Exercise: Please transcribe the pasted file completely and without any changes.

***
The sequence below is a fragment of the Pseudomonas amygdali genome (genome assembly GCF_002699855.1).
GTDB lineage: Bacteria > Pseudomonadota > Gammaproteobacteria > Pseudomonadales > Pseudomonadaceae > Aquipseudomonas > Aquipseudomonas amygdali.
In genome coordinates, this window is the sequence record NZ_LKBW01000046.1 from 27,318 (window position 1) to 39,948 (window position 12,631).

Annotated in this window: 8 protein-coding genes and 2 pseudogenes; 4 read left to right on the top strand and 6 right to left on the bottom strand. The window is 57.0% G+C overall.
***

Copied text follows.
The sequence below is a fragment of the Pseudomonas amygdali genome (genome assembly GCF_002699855.1).
GTDB lineage: Bacteria > Pseudomonadota > Gammaproteobacteria > Pseudomonadales > Pseudomonadaceae > Aquipseudomonas > Aquipseudomonas amygdali.
In genome coordinates, this window is the sequence record NZ_LKBW01000046.1 from 27,318 (window position 1) to 39,948 (window position 12,631).

Annotated in this window: 8 protein-coding genes and 2 pseudogenes; 4 read left to right on the top strand and 6 right to left on the bottom strand. The window is 57.0% G+C overall.